As we know, materialistic culture is based on the mottos of materialistic life, namely sense gratification being the goal of life. Out of all sense gratification sex life is seen to be the topmost enjoyment. Materialistic culture is based on the bodily concept of life - gross and also subtle. It reinforces our identifiation not only with our gross body, but also with our subtle body of mind, intelligence and false ego. Infact, it is centered around blowing up and feeding the subtle body, mainly the false ego: "I am so special, I am so unique, let everyone recognise my greatness." This is the very essence of materialistic life and its culture. Another important aspect is the understanding that there is only one life, and therefore no purifying duties. These are the underlying worldviews of materialistic culture.
Already now we can see that these two cultures are based on very different underlying principles, and they are also feeding these worldviews back and strongly propagate them. This is what culture does. Once we clearly understand these points, it becomes obvious that these two cultures are incompatible - they are actually like day and night. In Bhagavad-Gita 2.69. Krishna explains this: "What is night for all beings is the time of awakening for the self-controlled; and the time of awakening for all beings is night for the introspective sage." We can visualize a broad spectrum with the day of the materialist being on one end, and the day of the spiritualist being on the opposite end; in between is a broad spectrum of all kinds of shades, grades and mixtures.
I would like to share one little example which makes it very clear how these two cultures are indeed like day and night, even within our ISKCON society. Some twelve years ago when travelling in Bangladesh I caught typhoid fever and had to be admitted to a hospital. This happened in the yatra of Sylhet.
The doctors who treated me and the President of Sylhet temple, a very senior brahmacari, insisted that he would stay with me in the same room in the hospital. This would very well be a huge scandal anywhere else in the world, but in Bangladesh where spiritual culture is still so prominent up to this very day - there it was right. But in other countries where spiritual culture is not much present any longer, this would be wrong. In spiritual culture, the principle of protection of a woman is indeed the highest principle - far superior to the principle of brahmacari life. This is meant to serve as a little example in order to illustrate how these two cultures are indeed like day and night. Whatever is day and right in one part of the world may be completely wrong and night in another.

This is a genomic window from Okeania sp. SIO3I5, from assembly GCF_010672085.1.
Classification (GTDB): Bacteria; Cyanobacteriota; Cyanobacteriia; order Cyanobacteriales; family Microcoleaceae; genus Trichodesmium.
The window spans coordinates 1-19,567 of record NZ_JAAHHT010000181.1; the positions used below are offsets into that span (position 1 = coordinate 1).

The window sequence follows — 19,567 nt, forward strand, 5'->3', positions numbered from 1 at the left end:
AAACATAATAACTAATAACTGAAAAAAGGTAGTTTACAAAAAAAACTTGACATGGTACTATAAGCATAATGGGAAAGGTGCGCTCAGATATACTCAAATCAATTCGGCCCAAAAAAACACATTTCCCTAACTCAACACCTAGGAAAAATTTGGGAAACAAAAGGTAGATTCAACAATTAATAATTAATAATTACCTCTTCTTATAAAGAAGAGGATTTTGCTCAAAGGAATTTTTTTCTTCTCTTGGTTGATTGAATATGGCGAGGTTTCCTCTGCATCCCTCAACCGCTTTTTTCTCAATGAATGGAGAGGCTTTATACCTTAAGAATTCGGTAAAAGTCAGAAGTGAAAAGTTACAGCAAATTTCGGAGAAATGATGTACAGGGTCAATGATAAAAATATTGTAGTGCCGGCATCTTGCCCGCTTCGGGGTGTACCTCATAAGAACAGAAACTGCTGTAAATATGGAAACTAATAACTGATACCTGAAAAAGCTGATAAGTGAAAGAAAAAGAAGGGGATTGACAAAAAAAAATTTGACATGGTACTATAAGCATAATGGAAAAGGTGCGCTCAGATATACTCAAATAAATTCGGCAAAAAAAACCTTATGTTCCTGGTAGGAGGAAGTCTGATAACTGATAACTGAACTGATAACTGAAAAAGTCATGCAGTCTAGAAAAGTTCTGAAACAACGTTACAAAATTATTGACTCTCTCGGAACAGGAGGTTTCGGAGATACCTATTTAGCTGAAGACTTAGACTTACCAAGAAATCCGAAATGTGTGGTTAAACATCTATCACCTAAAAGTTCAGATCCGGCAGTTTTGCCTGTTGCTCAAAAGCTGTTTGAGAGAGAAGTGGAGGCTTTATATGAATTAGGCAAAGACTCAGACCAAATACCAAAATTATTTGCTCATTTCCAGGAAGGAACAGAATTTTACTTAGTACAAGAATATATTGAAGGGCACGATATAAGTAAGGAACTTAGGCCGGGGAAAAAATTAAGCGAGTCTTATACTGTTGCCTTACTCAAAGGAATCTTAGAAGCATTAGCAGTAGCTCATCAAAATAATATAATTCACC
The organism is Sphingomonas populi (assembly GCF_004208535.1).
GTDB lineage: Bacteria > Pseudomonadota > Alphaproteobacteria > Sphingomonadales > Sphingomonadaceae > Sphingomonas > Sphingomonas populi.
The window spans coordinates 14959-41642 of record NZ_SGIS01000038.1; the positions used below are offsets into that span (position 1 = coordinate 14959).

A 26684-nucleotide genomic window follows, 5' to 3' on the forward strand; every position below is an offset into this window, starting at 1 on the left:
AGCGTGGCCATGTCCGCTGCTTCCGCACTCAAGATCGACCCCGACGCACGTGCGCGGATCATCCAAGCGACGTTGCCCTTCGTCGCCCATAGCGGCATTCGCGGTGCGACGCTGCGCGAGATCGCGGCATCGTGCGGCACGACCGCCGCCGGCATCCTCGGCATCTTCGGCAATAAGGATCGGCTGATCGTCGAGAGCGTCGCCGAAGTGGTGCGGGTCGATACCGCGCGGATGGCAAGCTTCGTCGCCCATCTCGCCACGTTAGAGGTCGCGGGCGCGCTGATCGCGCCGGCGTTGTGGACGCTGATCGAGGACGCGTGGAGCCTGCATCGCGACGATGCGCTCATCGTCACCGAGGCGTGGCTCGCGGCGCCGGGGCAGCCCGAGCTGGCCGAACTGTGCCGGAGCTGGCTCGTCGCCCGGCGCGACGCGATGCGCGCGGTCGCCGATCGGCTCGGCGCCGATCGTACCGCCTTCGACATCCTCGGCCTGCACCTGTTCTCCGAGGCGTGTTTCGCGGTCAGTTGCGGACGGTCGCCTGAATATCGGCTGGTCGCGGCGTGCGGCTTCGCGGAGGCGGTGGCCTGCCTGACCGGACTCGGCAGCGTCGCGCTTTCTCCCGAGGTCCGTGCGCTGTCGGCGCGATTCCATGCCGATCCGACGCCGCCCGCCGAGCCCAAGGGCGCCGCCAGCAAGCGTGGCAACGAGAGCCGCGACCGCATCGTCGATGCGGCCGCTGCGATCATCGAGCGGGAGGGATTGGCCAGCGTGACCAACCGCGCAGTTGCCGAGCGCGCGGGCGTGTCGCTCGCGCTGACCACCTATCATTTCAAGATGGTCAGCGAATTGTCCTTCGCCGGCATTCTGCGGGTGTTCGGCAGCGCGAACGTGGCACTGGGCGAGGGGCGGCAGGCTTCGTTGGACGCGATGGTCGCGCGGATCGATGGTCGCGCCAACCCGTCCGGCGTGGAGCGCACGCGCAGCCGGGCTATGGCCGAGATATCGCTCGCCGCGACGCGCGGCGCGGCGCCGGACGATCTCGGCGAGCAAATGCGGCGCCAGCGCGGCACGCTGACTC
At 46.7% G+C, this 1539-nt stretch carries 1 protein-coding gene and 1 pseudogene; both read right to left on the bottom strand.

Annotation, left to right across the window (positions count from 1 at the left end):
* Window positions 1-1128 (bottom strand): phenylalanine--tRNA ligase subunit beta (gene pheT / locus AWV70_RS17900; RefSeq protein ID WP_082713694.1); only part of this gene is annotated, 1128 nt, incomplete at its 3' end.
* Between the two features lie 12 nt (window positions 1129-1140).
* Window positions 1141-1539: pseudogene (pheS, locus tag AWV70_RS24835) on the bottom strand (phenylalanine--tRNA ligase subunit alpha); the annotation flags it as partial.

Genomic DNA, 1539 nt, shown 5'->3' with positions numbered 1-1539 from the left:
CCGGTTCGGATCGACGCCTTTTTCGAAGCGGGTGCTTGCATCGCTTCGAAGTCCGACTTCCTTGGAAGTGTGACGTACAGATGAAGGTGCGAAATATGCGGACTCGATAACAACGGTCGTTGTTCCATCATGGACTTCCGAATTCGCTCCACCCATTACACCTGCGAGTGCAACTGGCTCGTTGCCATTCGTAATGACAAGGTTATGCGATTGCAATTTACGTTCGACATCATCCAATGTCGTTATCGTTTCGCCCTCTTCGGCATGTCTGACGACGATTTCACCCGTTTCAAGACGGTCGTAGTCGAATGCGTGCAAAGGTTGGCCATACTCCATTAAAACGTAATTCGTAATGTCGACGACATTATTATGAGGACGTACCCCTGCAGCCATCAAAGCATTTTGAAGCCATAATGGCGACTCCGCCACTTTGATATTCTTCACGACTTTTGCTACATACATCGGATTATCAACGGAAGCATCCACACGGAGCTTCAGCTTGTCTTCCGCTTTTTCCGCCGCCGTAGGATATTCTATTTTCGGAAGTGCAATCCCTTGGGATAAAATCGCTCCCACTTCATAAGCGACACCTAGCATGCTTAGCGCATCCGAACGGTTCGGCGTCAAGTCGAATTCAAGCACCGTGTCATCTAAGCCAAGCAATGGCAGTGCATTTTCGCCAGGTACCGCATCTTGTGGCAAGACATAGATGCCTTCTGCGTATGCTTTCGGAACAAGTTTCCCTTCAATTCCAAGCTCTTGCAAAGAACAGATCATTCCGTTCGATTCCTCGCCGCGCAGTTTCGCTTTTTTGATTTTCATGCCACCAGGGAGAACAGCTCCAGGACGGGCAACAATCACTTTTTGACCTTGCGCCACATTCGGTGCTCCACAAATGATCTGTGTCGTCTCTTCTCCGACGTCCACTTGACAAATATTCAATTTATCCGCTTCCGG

In this world we can observe that there are many places where spiritual culture is still prominent; in other places it has been completely pushed aside by a materialistic way of life. It is very much connected with the standard of life: the higher the standard of life is, the more easily sense gratification becomes the goal in life. As materialistic culture sets in, spiritual culture is pushed aside. In countries like India, Bangladesh, Eastern Europe or even Southern Europe we can still find remnants of spiritual culture, whereas in other countries it is almost lost and forgotten.
We know the famous letter which Srila Prabhupada wrote to Hamsaduta in 1972:
"Now we have got so many students and so many temples, but I am fearful that if we expand too much in this way that we shall become weekened and gradually the whole thing will become lost. Just like milk. We may thin it more and more with water for cheating the customers, but in the end it will cease to be any longer milk. Better to boil the milk now very vigorously and make it thick and sweet, that is the best process. So let us concentrate on training our devotees very thoroughly in the knowledge of Krsna consciousness from our books, from tapes, by discussing always, and in so many ways instruct them in the right proposition."
The very fact how much we are struggling in understanding and accepting spiritual culture actually shows that we are not quite there yet in living our philosophy. As long as spiritual culture is so foreign to us, we are still hanging on to the materialistic worldviews, and we have not quite made this transformation yet. To conclude I would like to share a little quote from a lecture in Los Angeles, 16th of December 1968: "Srila Prabhupada didn't want us to adopt American ways of life. After a Bhagavad-gita lecture Srila Prabhupada was asked if he was in this world. He replied, "Just like I am in America. It is very easy to understand. I am not adopting any ways of life as the Americans. So I am not in America. Not only myself, all my disciples who are following me, they are also not Americans. They're different from American behavior, American ways of life. In that sense I'm not in America. I am in Vrndavana because wherever I go, in my apartment or in my temple, I live with Krishna and Krishna consciousness. I don't accept any consciousness of America. And I teach my disciples also to take to that consciousness. So one who takes to that consciousness, he is also not in America, not in this world."
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